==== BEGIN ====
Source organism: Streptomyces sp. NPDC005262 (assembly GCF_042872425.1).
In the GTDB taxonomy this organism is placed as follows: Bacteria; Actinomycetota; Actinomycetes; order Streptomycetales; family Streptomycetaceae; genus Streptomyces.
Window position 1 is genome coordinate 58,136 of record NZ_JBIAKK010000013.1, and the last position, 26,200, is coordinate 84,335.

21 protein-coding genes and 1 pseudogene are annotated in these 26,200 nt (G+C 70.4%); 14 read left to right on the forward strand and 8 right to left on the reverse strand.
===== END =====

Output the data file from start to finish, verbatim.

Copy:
Source organism: Streptomyces sp. NPDC005262 (assembly GCF_042872425.1).
In the GTDB taxonomy this organism is placed as follows: Bacteria; Actinomycetota; Actinomycetes; order Streptomycetales; family Streptomycetaceae; genus Streptomyces.
Window position 1 is genome coordinate 58,136 of record NZ_JBIAKK010000013.1, and the last position, 26,200, is coordinate 84,335.

21 protein-coding genes and 1 pseudogene are annotated in these 26,200 nt (G+C 70.4%); 14 read left to right on the forward strand and 8 right to left on the reverse strand.